Nowadays, all offices, hotels, parks, hospitals and above all private domiciles, have Wi-Fi connectivity for laptops, tablets and smartphones. Likewise, we must consider the new lines of intelligent domestic equipment, also connected and remotely managed via Wi-Fi. There is, however, a question we all ask ourselves: how safe are wireless networks?
Should a hacker access our Wi-Fi, they could monitor traffic, get usernames and passwords used for open sites, read our mail, use our internet connection… In a nutshell, invade our privacy and influence the use of it. To tackle these problems, the Wi-Fi Alliance adopted certain security measures. The most recent standard incorporated was the WPA2 (Wi-Fi Protected Access version 2), way back in 2004, considered to be state-of-the-art security for wireless up until October 2017.
What happed in October 2017?
WPA 2 uses a ‘Four Way Handshake’ mechanism to associate a device to a Wi-Fi network. The access point verifies the client’s credentials and, if valid, creates a key (PTK: Pairwise Transient Key), which encrypts communications between the access point and the terminal (both must support WPA2).
In October 2017, a vulnerability concerning the Four Way Handshake was detected. The KRACK-Key Reinstallation Attack opened the door to potential security weaknesses and could even allow a hacker to access private user data.
At this point, most vendors worked urgently to create patches as an intermediate measure to safeguard their devices (particularly terminals, since KRACK is mainly used as a man-in-the-middle attack against clients connecting to Internet). Microsoft Windows incorporated a patch within the same month, Apple released iOS 11.1,Google resolved the problem in November, etc.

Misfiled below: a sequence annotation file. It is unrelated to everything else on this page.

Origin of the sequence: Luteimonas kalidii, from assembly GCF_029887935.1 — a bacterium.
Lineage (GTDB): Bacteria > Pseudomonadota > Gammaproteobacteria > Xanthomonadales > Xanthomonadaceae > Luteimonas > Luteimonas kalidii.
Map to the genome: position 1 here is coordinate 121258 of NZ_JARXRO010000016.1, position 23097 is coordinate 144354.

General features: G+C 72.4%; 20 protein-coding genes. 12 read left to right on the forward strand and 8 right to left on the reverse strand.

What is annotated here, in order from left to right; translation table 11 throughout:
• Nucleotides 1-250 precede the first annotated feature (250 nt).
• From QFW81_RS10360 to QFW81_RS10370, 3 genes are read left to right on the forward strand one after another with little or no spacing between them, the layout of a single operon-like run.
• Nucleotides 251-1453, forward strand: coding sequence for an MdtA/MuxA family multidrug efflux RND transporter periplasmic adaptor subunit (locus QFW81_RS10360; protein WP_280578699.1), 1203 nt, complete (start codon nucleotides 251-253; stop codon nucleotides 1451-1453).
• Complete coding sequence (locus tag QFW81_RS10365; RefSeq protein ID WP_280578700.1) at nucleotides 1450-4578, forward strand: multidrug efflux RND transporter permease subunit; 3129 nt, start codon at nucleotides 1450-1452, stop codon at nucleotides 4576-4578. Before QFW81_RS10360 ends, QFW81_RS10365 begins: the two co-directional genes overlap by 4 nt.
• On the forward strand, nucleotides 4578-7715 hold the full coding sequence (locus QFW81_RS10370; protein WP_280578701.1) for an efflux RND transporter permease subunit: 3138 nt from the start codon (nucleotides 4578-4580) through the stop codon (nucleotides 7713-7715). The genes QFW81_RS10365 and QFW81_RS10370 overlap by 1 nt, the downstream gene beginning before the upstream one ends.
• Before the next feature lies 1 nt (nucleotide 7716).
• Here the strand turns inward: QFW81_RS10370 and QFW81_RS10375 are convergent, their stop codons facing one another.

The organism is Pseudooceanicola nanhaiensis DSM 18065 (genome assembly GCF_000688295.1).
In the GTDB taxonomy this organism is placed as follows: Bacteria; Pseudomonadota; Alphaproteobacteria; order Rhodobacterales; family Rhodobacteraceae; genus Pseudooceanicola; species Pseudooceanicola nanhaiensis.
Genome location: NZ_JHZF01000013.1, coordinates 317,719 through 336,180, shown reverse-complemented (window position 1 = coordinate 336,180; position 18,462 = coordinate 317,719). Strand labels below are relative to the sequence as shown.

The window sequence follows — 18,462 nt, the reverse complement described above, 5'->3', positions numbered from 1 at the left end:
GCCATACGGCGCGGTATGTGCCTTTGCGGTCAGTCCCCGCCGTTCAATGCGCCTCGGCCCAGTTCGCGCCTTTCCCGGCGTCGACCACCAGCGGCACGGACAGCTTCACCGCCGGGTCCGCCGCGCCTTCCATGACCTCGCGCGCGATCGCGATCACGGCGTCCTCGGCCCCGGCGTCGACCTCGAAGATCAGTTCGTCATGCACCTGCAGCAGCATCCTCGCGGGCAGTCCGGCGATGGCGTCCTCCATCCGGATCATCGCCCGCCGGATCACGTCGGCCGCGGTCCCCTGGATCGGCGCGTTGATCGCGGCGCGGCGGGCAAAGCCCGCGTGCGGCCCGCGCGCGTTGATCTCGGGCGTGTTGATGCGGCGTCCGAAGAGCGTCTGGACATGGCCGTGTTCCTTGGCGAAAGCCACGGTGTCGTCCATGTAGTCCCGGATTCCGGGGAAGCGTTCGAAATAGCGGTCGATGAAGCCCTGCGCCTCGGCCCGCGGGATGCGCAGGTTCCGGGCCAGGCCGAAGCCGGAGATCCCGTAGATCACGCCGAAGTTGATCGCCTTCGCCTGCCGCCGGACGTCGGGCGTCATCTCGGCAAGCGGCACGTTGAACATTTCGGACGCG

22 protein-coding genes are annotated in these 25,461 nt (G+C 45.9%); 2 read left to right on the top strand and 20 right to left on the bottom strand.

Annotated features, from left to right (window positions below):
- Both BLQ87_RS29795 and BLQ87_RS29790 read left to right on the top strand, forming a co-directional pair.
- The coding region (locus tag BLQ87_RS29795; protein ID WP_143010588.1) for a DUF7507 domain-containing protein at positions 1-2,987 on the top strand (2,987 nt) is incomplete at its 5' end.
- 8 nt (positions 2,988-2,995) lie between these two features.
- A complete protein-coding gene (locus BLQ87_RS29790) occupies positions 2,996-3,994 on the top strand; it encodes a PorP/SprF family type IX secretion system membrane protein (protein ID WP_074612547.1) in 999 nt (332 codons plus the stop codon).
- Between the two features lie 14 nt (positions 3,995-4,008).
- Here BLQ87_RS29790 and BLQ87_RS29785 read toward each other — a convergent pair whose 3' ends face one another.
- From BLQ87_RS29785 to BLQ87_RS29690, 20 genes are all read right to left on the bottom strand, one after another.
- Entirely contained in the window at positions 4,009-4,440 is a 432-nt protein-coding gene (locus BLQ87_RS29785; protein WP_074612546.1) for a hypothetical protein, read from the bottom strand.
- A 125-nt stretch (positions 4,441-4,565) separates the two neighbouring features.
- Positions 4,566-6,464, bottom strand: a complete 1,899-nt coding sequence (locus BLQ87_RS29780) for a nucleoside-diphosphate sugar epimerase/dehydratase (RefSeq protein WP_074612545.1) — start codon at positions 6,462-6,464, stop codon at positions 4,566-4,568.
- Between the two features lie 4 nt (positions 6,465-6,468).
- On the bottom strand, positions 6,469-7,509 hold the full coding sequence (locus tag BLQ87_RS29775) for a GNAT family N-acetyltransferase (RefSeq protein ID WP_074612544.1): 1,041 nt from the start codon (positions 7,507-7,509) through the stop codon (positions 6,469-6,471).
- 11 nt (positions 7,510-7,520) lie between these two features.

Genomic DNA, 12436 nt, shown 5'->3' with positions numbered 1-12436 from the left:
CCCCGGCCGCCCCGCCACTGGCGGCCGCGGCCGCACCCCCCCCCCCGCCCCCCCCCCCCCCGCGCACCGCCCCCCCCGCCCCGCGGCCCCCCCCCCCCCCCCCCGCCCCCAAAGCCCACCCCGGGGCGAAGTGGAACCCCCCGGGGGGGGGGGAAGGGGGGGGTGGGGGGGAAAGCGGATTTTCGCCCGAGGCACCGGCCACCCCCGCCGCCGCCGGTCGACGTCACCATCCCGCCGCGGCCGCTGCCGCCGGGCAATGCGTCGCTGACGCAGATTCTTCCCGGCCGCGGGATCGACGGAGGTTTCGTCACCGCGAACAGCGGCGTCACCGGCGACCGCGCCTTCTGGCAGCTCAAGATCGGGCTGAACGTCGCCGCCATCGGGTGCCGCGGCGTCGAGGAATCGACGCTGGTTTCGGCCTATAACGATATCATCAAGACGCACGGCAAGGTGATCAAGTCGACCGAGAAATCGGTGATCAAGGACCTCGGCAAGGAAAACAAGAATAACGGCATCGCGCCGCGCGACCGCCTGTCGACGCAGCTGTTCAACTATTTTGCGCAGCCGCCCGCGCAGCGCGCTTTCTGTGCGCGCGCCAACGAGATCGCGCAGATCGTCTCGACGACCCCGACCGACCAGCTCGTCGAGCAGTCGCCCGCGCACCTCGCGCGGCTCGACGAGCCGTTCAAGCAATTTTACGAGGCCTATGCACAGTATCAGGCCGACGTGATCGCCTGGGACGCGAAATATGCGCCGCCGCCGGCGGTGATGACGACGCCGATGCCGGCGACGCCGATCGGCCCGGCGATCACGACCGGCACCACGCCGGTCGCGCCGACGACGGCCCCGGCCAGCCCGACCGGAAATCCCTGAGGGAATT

A new safety standard is announced
In January 2018, at the Consumer Electronics Show in Las Vegas, the Wi-Fi Alliance announced a new safety standard: the Wi-Fi Protected Access 3 (WPA3). As of this year this shall be considered the new security level recommended for these types of network.
Its main aim is to increase security in wireless networks at the access point (to protect them from cybercriminals) and it should be implemented in all possible devices in the near future.
While WPA3 is safer than WPA2, the Wi-Fi Alliance still supports the latter as, when updated with the appropriate measures, it does prevent attacks such as KRACK in wireless networks. Therefore, provided the latest SW releases have been incorporated in our devices, domestic and corporate networks can be considered safe.
What improvements does WPA3 offer?
The arrival of WPA3 does solve some of the problems (previously unknown to users) linked to Wi-Fi networks by simplifying connections for devices without consoles/screens (IoT in particular) and improving encryption for transmitted data:
• Increased protection for data in open networks: these are the typical free accesses we find at airports, malls and in public areas. These connections are very unsafe, since anyone can connect to the network and view data belonging to other users. Furthermore, they are not encrypted unless accessed via some means of security such as HTTPS/SSL sessions or a VPN. In these scenarios, the advantage of WPA3 is that it automatically encrypts data belonging to each terminal, even for open accesses.
• Networks with weak access keys: WPA3 increases security even when a network configuration includes weak keys such as “123456” or “abcdef”, by preventing brute force/dictionary attacks. Moreover, it has additional mechanisms that block the terminal authentication process after a number of failed access attempts.
• Simpler configurations for IoT devices and gadgets: often designed without consoles, keyboards or screens to configure keys. However, WPA3 is intended to simplify association to a Wi-Fi network through, for instance, an application in a smartphone and a small pushbutton on the gadget. The actual data and options for this are still pending release.
• Improved key length: While WPA2 works with 64 and 128bit keys, WPA3 uses up to 192 bits, thus complying with the CNSA (Commercial National Security Algorithm) requirements commonly used in the government, defense, and strategic industry sectors.
While we wait for the manufacturers to introduce WPA3 in their devices over the course of 2018, the Wi-Fi Alliance has launched a series of recommendations for the continued use of WPA2, to periodically check and improve network access keys and keep devices updated.
Teldat is fully committed to incorporating the latest security standard in all their product portfolio over the present year, while introducing continuous upgrades to maintain and improve security.